Two pitches later, Brad Ziegler walked off the mound -- to genuinely wild applause, and into history.
The routine double-play ball Ziegler coaxed from Jose Lopez wasn't just the biggest of many big plays in Oakland's 4-3 victory in the opener of a four-game series against the Mariners at McAfee Coliseum.
It also extended his career-opening streak of consecutive scoreless innings to 16 2/3, passing Steve Chitren's Oakland record of 16 1/3, set in 1990.
"My job is to throw strikes, keep the ball down and get double plays when we need them," said Ziegler, who was called up from Triple-A Sacramento on May 30. "So I guess that's a really fitting way to get the record."
Ziegler, 28, rolled another double-play ball in the seventh and retired the first batter of the eighth, pushing the record to an even 18 innings. With four more scoreless frames, Ziegler will tie the American League career-opening record set by Dave "Boo" Ferriss of the 1945 Red Sox.
"Ziggy is just ridiculous right now," said Eveland, who put the A's in an early hole when he gave up a three-run homer to Richie Sexson in the first inning. "Ziggy is a machine."
So, for the time being, is another one of the five rookies the injury-ravaged A's played Monday.
First baseman Wes Bankston, fresh off a four-game series in Chicago in which he went 7-for-16 (.438), doubled to the deepest part of the park in the third and scored on a Mark Ellis single to start Oakland's comeback. Two innings later Bankston blasted his first career homer.
"I thought my first hit was a homer, too," Bankston said of his double, which slammed the wall in center field. "But I've always been told this place is bigger, so I'll definitely be running faster next time I hit it to center field like that."
Seattle's Willie Bloomquist needed to be running a little faster when he tried to extend the Mariners' lead on Raul Ibanez's second-inning single to center. Oakland rookie Carlos Gonzalez unleashed a no-hop dart to the plate that nailed Bloomquist a good two feet up the third-base line.
"That was perfect ... just perfect," said Gonzalez. "I feel really excited every time I make a play like that. It's like hitting a home run."
A solo homer, perhaps. Bankston's was a two-run shot that knotted the score.
"That felt great," Bankston said. "It was exciting, especially for it to tie the game. I was looking for something up so I could drive it."
It was up -- a first-pitch curveball from Seattle starter Jarrod Washburn -- and Bankston drove it over the wall in left-center.
"I didn't even go back and look at it," Washburn said. "Obviously, it must not have been a very good pitch. Last thing I thought of was him being on a first-pitch backdoor breaking pitch. Right there is a perfect example of not knowing the hitters. I hadn't faced him before.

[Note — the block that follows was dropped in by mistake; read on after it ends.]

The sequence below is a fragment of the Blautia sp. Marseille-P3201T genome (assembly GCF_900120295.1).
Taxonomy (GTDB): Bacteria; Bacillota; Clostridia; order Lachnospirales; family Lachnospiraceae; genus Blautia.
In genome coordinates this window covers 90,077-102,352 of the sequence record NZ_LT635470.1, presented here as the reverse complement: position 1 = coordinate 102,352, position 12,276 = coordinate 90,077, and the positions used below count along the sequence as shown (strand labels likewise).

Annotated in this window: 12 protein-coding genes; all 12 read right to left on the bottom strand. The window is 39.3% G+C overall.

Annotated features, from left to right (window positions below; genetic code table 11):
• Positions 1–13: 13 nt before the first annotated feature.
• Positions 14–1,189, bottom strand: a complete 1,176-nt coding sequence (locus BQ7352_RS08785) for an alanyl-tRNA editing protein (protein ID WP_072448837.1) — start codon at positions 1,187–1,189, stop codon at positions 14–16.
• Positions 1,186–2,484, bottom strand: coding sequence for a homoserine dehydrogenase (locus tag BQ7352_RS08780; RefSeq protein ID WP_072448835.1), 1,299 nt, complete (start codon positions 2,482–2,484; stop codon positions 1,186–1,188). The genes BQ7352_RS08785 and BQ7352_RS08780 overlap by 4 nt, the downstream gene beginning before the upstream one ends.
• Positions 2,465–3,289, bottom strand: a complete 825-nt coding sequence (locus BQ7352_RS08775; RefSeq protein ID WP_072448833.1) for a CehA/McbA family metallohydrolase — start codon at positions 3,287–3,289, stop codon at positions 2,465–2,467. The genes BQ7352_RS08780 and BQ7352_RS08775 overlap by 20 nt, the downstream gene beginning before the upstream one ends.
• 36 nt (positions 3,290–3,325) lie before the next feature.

"Usually, Oakland guys are very patient and take some pitches, and I thought I would get a nice first-pitch strike. I don't know if he was guessing breaking ball or what."
Washburn obviously didn't know that Bankston, 24, isn't really an "Oakland guy." He signed as an 18-year-old with Tampa Bay, and this is his first year in the A's organization. Prior to being called up from Sacramento last week, he'd had 2,508 Minor League at-bats.
"All the work you go through to get to this point makes it really special," Bankston said. "Now I have to work even harder to stay here."
Yet another A's rookie, outfielder Ryan Sweeney, is no doubt in the big leagues to stay. He provided what proved to be the game-winning hit with a two-out single later in the fifth to score ... wait for it ... rookie Gregorio Petit, who had doubled with one out.
Sweeney is 9-for-27 with four multiple-hit games and five RBIs in seven games since missing a three-game series June 27-29 against the Giants with a sprained left ankle.
"He's been swinging the bat great for about a month now," A's manager Bob Geren said. "The coaches and I have been talking about [how far he's come this year] and we all agree -- he's going to be a special player. He really is. He's a very impressive player right now."
Not so impressive Monday was Eveland, who improved to 7-5 despite allowing 14 baserunners (nine hits, four walks, a Petit error) while getting just 16 outs.
"I just couldn't get locked in," Eveland said. "I wasn't sharp tonight at all."
He pitched well in traffic, though, and got plenty of help from his teammates -- including closer Huston Street, who wiggled out of a two-on, one-out trap in the ninth to lock down his 17th save of the season.
"I got pretty lucky tonight," Eveland admitted. "A lot of guys did a lot of great things to pick me up."
Jane Lee is an associate reporter for MLB.com. This story was not subject to the approval of Major League Baseball or its clubs.